Due to (1) the world's massive population increase since World War II, (2) the ability of capitalists to forge covert, corrupt relationships with governmental and law enforcement agencies, and (3) systemic tactics involving trickery and violence, slavery now flourishes without reaching the public's consciousness.
Additionally, Bales contends that with some exceptions, slavery's practices have shifted significantly in contemporary society. Old Slavery was characterized by the following characteristics:
- legal ownership asserted
- high purchase cost of slaves
- low profits
- shortage of potential slaves
- long-term relationship between slaves (including their families) and slave masters
- slaves "maintained" to work over the life-course
- race differences important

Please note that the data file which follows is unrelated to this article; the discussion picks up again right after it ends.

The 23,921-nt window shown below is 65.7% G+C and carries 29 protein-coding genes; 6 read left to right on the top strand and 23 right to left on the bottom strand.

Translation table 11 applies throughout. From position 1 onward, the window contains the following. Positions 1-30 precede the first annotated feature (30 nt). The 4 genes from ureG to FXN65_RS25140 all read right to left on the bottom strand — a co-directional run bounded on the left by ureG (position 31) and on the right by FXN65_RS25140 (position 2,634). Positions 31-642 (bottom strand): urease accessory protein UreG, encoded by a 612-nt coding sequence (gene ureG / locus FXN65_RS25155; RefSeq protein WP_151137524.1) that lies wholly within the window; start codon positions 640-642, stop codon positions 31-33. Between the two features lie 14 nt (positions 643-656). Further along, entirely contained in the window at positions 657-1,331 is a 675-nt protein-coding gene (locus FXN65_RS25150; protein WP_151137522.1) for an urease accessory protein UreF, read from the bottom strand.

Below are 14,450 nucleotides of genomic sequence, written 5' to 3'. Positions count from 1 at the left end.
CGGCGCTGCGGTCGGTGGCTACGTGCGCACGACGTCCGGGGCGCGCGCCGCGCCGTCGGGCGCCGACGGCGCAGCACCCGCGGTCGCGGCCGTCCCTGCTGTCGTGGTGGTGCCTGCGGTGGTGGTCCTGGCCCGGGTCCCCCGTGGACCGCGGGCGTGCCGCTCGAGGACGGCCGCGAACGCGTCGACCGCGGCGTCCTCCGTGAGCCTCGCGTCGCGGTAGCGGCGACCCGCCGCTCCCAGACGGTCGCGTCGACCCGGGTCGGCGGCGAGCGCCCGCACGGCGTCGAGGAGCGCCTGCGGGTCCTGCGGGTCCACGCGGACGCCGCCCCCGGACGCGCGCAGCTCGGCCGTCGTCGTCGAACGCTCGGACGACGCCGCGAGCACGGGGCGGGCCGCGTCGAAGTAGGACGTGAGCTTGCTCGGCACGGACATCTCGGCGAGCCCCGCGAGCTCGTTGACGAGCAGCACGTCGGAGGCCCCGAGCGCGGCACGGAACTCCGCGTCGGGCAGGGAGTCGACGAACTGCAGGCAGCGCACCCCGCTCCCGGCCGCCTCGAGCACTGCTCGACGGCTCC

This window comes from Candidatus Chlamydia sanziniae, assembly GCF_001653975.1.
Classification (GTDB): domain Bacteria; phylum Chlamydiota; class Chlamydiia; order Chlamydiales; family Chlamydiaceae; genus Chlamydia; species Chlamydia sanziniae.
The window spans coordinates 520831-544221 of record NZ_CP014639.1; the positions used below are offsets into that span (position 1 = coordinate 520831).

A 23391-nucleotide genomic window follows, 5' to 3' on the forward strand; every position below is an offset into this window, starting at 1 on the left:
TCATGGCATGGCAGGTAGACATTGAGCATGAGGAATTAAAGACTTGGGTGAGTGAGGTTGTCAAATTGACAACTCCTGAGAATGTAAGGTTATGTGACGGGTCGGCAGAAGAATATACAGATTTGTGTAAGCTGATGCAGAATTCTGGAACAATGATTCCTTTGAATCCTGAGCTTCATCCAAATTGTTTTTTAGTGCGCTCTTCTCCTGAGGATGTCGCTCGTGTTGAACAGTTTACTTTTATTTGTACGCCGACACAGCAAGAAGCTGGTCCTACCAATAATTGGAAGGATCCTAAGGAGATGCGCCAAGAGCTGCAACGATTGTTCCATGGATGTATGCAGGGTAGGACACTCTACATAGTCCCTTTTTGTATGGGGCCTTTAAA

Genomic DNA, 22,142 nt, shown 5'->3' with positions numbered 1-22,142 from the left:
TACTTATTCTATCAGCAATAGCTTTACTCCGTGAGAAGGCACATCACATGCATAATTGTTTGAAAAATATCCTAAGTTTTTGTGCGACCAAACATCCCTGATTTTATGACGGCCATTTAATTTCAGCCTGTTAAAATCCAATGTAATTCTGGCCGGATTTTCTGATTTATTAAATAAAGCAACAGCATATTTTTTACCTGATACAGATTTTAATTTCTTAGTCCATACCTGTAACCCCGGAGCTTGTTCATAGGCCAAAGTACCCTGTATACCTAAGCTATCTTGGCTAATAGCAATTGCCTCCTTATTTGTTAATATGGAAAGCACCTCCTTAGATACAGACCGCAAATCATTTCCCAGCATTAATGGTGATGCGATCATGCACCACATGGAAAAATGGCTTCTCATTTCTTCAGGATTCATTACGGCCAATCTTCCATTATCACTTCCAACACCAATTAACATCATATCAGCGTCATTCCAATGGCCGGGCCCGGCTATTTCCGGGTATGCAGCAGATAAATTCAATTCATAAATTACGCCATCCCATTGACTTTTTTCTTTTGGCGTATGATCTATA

- legal ownership avoided
- low purchase cost of slaves
- high profits
- surplus of potential slaves
- short-term relationship between individual slaves and capitalists
- slaves disposable
- race differences less important
Of course slavery would not flourish if there was not a massive consumer society demanding the goods slave systems produce, and this is where Bales argues citizens from high-income countries share significant responsibility.
The following two YouTube videos show slavery as it exists in rural areas of Brazil and illustrate many of the points made in Disposable People -- how those in poverty are tricked into slavery, kept enslaved through violence, the corrupt relationships between law enforcement and slavers, and how slave systems contribute to goods purchased in wealthy countries. The videos are good teaching tools to augment this great text.
Another powerful, eye-opening reading on contemporary slavery that also illustrates points made in Disposable People: The Dark Side of Dubai.